Today in San Francisco, Sergio Romo gave the world a big FU.
As the Giants celebrated their World Series victory, Romo—the 29-year-old Chicano closer who dominated the postseason to become the country's newest social media cult hero—did what few professional athletes would do in this day and age. He got political.
Donning a "I JUST LOOK ILLEGAL" t-shirt in front of the world, Romo made sure his point was made. Born to Mexican parents in Brawley, California, the flashy reliever took advantage of the moment. Here was the kid who used to play baseball in Mexicali letting the world know that no one will define him. You think I don't belong here? You think I don't hear the hate when people think that all Latinos in this country are seen as "illegal?" Oh, yeah? Well, FU. This is who I am, and I am going to let you know, whether it makes you uncomfortable or not.
Romo's statement achieved its goal: people noticed quickly. Major outlets were talking about what he did. One page called it a "showstopper." The LA Times wrote that it was what everyone was talking about. The response online has been virally positive, with many people shouting out YES to what Romo did, even the great Rudy Acuña.
Here was a professional athlete who was finally speaking out, letting everyone know that when it comes to being a U.S. Latino in the 21st century, we need to get beyond the labels that only lead to more racism and ignorance. Romo had the stage, and I could only guess that he was giving a middle finger to all the times when he felt that racism be a part of his life. Nothing will hold me back. You can no longer belittle me or insult me or try to knock me down because I am brown. I am the future of this country, just like so many others. Get used to it, and enjoy the ride.
That is why I was perplexed (and many others as well) when I saw the following tweet from Jose Antonio Vargas, one of the world's most public and visible voices in educating people about the new faces of the undocumented:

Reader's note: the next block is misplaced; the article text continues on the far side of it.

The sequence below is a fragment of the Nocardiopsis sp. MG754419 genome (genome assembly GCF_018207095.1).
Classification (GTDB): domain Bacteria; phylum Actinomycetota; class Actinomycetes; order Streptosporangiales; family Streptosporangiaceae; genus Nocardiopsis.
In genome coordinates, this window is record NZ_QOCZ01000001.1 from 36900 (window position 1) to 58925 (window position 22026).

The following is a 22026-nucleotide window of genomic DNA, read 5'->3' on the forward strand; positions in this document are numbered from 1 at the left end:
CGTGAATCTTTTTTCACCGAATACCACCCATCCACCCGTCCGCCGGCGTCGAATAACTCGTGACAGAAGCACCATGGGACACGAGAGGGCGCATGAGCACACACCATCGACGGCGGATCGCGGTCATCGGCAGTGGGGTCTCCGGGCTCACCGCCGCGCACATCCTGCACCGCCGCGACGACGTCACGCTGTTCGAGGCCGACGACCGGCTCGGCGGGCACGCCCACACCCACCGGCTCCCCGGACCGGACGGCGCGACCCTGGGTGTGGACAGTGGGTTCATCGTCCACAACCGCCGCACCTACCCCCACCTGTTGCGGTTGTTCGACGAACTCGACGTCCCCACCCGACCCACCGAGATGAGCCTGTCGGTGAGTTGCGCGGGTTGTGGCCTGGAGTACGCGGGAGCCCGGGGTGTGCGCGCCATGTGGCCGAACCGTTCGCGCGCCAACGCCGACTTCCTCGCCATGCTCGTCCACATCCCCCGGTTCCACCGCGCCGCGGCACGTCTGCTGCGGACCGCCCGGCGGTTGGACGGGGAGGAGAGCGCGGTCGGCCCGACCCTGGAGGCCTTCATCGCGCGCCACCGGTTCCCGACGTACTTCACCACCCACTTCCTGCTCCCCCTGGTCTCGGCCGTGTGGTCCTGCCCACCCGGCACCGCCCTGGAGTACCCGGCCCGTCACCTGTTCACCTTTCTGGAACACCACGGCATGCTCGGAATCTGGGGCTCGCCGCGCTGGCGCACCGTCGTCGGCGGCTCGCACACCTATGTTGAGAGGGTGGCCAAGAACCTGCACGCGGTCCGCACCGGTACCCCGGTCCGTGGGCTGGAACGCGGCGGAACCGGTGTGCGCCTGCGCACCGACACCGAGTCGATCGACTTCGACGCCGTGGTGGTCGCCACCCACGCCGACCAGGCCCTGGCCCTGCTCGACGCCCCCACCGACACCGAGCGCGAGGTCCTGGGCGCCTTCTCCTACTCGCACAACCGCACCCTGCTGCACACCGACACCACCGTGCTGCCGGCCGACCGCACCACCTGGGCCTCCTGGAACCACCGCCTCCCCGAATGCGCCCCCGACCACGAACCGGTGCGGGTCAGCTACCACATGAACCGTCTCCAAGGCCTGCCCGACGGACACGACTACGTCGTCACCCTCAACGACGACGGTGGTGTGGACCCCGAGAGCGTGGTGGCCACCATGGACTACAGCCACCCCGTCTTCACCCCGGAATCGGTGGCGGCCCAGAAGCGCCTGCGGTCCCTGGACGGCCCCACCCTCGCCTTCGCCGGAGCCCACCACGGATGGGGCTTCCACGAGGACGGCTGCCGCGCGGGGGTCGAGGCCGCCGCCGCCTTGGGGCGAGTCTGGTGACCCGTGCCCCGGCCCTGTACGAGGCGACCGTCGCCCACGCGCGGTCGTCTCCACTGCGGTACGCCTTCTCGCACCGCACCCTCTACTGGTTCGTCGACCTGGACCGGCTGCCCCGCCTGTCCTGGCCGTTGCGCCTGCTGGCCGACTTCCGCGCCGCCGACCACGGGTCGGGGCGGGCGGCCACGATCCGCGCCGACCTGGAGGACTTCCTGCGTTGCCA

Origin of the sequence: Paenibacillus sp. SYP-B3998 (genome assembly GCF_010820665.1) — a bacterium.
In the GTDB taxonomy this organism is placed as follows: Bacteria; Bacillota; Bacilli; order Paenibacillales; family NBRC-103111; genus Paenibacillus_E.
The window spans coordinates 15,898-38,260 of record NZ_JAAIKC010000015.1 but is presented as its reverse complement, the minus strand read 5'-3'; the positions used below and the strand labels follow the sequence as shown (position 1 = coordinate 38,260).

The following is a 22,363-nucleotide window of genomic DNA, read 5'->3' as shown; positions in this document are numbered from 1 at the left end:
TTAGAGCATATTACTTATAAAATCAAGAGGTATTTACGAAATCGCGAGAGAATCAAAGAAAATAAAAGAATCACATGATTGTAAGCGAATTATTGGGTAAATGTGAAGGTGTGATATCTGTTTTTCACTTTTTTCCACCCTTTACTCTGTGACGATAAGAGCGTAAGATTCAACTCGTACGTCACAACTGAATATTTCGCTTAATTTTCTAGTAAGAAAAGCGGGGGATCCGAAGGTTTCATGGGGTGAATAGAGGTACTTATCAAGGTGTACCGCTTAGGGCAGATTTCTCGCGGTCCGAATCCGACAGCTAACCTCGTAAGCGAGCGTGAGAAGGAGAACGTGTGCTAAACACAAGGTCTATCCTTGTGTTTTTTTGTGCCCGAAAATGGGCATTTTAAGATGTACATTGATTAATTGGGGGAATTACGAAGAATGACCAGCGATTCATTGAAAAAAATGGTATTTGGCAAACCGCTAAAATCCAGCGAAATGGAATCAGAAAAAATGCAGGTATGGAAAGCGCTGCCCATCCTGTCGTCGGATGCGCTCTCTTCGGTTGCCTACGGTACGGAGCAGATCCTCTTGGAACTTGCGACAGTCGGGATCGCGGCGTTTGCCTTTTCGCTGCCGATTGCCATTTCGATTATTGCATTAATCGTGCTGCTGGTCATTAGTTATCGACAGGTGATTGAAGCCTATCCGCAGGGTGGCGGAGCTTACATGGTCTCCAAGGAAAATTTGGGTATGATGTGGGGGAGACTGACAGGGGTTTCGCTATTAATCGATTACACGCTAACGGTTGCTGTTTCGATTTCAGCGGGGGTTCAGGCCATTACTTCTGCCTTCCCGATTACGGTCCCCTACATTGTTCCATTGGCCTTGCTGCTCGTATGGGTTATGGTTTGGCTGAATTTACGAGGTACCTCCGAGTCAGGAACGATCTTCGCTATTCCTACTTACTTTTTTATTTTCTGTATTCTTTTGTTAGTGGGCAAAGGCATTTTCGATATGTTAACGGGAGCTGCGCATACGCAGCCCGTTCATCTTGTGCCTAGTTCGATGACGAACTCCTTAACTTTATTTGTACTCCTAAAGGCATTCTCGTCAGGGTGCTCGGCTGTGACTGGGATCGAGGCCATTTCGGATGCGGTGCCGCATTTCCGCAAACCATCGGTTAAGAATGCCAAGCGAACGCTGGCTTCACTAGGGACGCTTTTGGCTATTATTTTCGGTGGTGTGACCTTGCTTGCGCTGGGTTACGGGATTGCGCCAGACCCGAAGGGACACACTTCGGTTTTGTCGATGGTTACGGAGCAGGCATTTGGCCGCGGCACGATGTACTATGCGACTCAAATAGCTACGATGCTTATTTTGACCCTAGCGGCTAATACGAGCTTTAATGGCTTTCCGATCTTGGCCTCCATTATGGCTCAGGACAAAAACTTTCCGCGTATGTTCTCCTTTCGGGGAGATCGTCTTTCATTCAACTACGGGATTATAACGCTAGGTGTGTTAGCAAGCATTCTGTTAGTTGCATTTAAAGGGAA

I get what Vargas is trying to say, and I commend him for staying consistent in his messaging. (FYI: Since I wrote this post originally, Vargas has reached out to me and told me that his tweet was congratulatory towards Romo.) However, based on the initial interpretation of the original tweet, I read that he still missed the point entirely about why I think Romo did what he did. Vargas can do all the talk shows he wants, be mentioned in as many global news outlets that want to cover him, tweet about his thoughts, and remind people every day that we are moving into a new world where the undocumented individual has come out of the shadows. That is all fine and well in those circles. Nevertheless, his message only goes so far, and its power, quite frankly, has leveled off. He needs a new energy boost. He needs Sergio Romo.
What Romo brings are the masses—the people who don't read TIME or The Washington Post or Newsweek or The New York Times.
Romo is the new "it" guy of the moment, the one who has resonated with so many people, from fellow Chicanos who see his accomplishments and his attitude as a symbol of pride to those who root for him when he pitches for the Giants. This was Romo's one golden moment to stand for what is right and be public about it. Mission accomplished.